Dispatches, Guatemala, Photo Essays

Photo Essay: Forensic Anthropologists Exhume Possible Mass Grave Outside Villalobos, Guatemala

February 14, 2010 By James Rodriguez

VILLALOBOS, Guatemala — Guided by witness testimony, the Association of Family Members of the Detained-Disappeared of Guatemala (FAMDEGUA in Spanish) and the Forensic Anthropology Foundation of Guatemala (FAFG in Spanish), began to exhume a possible clandestine mass grave on Dec. 10, 2009.

A former member of the Estado Mayor Presidencial — an infamous military hit squad and presidential guard — during the military government of Óscar Humberto Mejía Víctores (1983-1986) said an empty lot along a highway in the southern end of Guatemala City served as a mass grave for several disappeared victims of Guatemala’s dirty war.

The witness said he believed the mass grave contained the remains of victims of Guatemala’s political violence noted in the Death Squad Dossier, a military logbook smuggled out of Guatemala in 1999 and published in 2008 by the National Security Archives project at George Washington University.

Aura Elena Farfán, director of FAMDEGUA, says the witness mentioned her brother, Rubén Amílcar Farfán, as one of the victims buried in the site. Mr. Farán participated in a labor union and was a student at the University of San Carlos when he was detained and disappeared on May 15, 1984.

The witness also claims this site to be the the burial place of Luz Haydee Méndez, mother of Wendy Ménez — a founding member of the H.I.J.O.S. collective, a group that works to identify and memorialize the victims of Guatemala’s political violence.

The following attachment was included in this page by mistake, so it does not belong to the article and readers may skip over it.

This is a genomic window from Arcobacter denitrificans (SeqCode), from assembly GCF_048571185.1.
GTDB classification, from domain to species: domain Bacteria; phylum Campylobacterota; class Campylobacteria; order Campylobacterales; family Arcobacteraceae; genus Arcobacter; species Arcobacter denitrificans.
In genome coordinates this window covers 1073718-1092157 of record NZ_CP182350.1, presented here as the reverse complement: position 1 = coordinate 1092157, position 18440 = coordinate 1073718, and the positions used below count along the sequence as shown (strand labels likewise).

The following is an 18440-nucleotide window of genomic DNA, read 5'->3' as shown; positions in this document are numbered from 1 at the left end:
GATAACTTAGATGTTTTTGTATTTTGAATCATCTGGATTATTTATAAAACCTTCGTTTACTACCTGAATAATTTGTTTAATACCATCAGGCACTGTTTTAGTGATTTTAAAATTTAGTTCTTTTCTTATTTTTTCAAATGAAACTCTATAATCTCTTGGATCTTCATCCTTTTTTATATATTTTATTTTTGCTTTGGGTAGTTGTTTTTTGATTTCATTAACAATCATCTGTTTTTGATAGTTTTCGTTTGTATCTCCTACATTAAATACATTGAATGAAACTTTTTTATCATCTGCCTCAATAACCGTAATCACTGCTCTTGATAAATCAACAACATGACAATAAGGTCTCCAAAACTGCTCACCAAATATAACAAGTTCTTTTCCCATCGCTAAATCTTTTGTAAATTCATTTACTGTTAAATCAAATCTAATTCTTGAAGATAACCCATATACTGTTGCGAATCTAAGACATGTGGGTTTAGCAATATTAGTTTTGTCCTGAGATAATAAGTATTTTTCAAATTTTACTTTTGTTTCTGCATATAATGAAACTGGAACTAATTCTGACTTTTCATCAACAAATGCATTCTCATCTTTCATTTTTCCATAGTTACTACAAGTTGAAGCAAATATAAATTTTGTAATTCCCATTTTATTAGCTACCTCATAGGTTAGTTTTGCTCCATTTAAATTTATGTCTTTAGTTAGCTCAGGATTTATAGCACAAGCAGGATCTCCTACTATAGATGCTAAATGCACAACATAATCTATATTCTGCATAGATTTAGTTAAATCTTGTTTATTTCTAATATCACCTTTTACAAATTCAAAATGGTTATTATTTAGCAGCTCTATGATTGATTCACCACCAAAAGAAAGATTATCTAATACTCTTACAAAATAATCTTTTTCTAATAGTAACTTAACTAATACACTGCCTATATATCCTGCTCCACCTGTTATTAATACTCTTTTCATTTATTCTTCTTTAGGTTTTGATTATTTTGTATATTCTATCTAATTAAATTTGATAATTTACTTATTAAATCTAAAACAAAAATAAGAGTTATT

Amancio Samuel Villatoro served as secretary general for the Chiclets Adams labor union when he was detained on January 30, 1984. Mr. Villatoro appears as number 55 in the Death Squad Dossier. “I hope in God’s name that he, or anyone else will appear. We just want to give them a proper burial and have a place where we can take them flowers. His loss has already produced an immense suffering. He died struggling to improve our society, to provide us with more options,” said Rosario de Villatoro, Amancio Samuel’s widow, who has spent over 26 years searching for her husband.

Also present was Óscar Hernández, son of the disappeared Óscar David Hernández Quiroa. The latter served as a volunteer firefighter who, at barely 22 years of age, was allegedly disappeared by Guatemalan security forces on February 23, 1984.

“Even though my father is not listed in the Death Squad Dossier, my family has a strong hunch that he is here,” Óscar said.

The exhumation was the first carried out by the forensic anthropologists of the FAFG in search of victims identified in the Death Squad Dossier. FAFG has conducted more than 1,000 exhumations of mass graves and found more than 5,000 victims of violence in the process, Guatemalan daily Prensa Libre reports.

To view this photo essay as a slideshow, click the first image.

This photo essay by independent photojournalist James Rodríguez originally appeared at MiMundo.org, where he has published several other photo essays about Guatemala’s disappeared.

About James Rodriguez

James is an independent photojournalist based in Guatemala who specializes in documenting that country's post-war social movement. Raised in Mexico City, James holds a B.A. in Cultural Geography from the University of California at Los Angeles. His work has appeared in numerous publications, including the Indypendent of New York and Yes! Magazine, and can be viewed at Mi Mundo.


[…] published at the Latin America News Dispatch – James Rodríguez’s photo essay, “Forensic Anthropologists Exhume Possible Mass Grave Site Outside Villalobos, […]

[…] Authorities in Guatemala began digging up mass graves where bodies from the countries 36-year civil war were put. (See also James Rodríguez’s photo essay) […]

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